by Sarah Nathe

At the opening of the new exhibit on Mendocino photographers at the Kelley House, “Framing History: Worth a Thousand Words,” a couple visitors wondered why people did not smile in those old photos.  Was it because they had bad teeth?  Or because it was easier to hold a stone face during the long exposure times required by early cameras?  Perhaps it was because those Victorians simply weren’t fun people?

A little online research shed light on the topic.  While the long exposure times had something to do with all the gloomy looking men, women and children—often they were asked to sit still for three or four minutes–the main reason they did not flash their pearly whites had to do with 18th and 19th century European views on smiling (Jonathan Jones, The Guardian, August 12, 2015).  It was widely understood that the only people who showed their teeth were the poor, the lewd, and the drunk.  For the upper and middle classes, toothy grins were a breach of etiquette.

In 1703, educator Jean-Baptiste De La Salle wrote in The Rules of Christian Decorum and Civility:

There are some people who raise their upper lip so high…that their teeth are almost entirely visible. Decorum forbids us to allow our teeth to be uncovered, since nature gave us lips to conceal them.

Before the Daguerreotype was invented in 1839, people with money had their portraits painted for posterity.  As with painted portraits, formal photographs were not intended to capture a moment, but rather to embody the subject’s character.  Photography was still rare, and it was expensive.  Many people, especially in middle class families, had their pictures taken only once or twice in their lifetimes, so the experience was significant for them (Nicholas Jeeves, Public Domain Review, December, 2014).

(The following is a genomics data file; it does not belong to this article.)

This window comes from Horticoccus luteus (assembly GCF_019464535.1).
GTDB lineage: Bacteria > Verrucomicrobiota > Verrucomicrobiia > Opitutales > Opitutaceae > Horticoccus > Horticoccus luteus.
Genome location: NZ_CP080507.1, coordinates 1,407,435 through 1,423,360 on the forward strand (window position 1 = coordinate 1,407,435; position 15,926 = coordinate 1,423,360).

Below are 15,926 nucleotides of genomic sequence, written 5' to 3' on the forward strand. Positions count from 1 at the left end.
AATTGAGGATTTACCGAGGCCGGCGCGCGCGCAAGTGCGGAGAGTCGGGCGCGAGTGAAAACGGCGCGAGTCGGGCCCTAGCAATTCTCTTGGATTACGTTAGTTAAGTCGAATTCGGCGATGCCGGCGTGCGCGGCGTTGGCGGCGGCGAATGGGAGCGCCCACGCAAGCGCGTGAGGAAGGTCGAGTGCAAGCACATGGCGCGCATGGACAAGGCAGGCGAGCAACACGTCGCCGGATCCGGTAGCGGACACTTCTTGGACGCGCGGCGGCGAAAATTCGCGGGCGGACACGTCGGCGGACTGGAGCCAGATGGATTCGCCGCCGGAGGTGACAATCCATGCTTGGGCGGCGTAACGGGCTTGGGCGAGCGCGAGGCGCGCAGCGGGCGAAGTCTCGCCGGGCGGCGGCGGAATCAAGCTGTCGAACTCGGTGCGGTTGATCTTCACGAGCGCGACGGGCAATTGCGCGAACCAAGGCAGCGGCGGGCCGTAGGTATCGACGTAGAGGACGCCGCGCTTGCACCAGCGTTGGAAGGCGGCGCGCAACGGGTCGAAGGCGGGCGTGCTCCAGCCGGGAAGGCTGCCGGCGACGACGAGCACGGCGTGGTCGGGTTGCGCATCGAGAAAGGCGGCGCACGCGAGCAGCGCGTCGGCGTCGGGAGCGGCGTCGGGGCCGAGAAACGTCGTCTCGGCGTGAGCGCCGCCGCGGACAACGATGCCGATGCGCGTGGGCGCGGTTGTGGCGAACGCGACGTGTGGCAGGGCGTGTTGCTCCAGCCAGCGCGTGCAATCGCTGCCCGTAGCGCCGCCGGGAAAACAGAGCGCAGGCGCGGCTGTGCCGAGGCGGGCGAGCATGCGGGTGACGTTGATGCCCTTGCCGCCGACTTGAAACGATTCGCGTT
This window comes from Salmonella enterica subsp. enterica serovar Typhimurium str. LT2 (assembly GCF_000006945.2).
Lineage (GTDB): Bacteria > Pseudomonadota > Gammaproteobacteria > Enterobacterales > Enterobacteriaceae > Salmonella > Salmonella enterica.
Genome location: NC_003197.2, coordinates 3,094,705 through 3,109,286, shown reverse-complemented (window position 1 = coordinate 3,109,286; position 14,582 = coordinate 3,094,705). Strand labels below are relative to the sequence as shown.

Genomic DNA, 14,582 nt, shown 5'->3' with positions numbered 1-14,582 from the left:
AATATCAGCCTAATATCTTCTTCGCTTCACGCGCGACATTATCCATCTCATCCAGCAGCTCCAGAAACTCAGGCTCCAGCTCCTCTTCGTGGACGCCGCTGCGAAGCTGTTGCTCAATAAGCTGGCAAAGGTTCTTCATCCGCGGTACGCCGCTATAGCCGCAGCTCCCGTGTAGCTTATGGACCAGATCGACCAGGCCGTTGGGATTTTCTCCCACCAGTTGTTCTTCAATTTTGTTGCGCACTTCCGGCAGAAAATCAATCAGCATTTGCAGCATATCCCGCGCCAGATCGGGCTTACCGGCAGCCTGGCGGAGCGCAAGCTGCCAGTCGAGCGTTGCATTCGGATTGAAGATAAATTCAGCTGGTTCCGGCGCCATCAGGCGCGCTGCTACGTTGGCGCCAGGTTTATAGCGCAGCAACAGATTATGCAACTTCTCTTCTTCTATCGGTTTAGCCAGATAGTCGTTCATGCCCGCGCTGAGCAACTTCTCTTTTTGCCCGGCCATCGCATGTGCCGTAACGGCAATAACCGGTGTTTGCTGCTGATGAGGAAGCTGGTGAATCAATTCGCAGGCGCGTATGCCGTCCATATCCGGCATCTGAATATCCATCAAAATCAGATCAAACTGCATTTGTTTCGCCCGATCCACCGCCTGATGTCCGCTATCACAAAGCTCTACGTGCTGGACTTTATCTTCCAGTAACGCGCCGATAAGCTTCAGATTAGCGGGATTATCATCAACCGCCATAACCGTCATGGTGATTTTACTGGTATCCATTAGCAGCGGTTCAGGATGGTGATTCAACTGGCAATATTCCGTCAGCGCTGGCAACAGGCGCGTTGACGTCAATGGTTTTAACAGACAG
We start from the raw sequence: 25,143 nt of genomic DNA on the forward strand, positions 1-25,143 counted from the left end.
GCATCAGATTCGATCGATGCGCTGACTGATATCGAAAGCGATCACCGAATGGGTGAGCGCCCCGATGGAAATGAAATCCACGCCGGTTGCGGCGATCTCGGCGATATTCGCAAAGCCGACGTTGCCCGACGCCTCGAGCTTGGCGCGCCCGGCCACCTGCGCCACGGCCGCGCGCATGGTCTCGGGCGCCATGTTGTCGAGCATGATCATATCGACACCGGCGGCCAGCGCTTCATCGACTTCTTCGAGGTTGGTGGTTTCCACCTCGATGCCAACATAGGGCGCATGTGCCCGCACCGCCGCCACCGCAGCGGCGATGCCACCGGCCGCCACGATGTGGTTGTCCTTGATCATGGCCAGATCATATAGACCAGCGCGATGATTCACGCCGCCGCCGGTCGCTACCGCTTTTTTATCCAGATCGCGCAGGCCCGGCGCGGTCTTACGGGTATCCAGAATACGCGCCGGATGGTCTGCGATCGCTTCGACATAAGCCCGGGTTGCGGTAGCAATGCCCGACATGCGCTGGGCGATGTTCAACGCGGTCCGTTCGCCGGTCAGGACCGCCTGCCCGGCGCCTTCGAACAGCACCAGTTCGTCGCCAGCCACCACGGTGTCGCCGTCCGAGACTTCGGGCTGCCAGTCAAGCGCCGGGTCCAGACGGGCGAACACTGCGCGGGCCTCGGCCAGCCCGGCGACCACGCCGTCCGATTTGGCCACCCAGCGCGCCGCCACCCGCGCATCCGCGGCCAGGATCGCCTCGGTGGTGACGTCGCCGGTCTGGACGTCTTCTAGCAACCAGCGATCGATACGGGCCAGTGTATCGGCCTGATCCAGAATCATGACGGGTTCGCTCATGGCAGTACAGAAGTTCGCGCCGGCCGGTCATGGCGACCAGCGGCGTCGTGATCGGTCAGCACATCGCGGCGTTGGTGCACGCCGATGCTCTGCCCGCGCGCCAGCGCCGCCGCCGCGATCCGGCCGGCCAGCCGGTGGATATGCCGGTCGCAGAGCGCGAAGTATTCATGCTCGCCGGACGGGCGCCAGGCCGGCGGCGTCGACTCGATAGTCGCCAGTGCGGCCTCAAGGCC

Even Mark Twain, a famously irreverent and funny guy, voiced his opinion about the proper facial expression in a letter to the Sacramento Daily Union in 1866:

A photograph is a most important document, and there is nothing more damning to go down to posterity than a silly, foolish smile caught and fixed forever.

This cultural expectation persisted until the Eastman Kodak Company developed the easy-to-use and affordable “Brownie” camera in 1900.  Kodak’s ads for the camera featured smiling people caught in the spontaneous act of having a wonderful time.  The company provided booklets that demonstrated how to just point and click the shutter.  After large-circulation magazines like Life began featuring photos that were not posed studio shots, people slowly realized that it was possible to look natural and happy while getting their pictures taken (Stephen Dowling, BBC News Magazine, January 5, 2015).

In hindsight it’s clear that the Brownie snapshots were the top of the slippery slope that has delivered to us the superabundance of selfies and food shots that clog our lives today like so much bad cholesterol.  Even the most acute observer has difficulty finding depth of character in grinning Instagram photos.  Furthermore, as historical records, they are way too easy to throw away (just press delete).

When the unsmiling people on exhibit at the Kelley House posed for a photograph, they thought about the passage of time, and about death and memory.  The presence of such grave realities in the old photographs makes them endure.  “Framing History” will be on display at the museum until July 31st, Friday through Monday, 11:00 am to 3:00 pm.  Stop by and expose yourself to art.

Photograph is a studio portrait of Lizzie Mattila, taken by W. T. Fitch, in Fort Bragg, c. 1900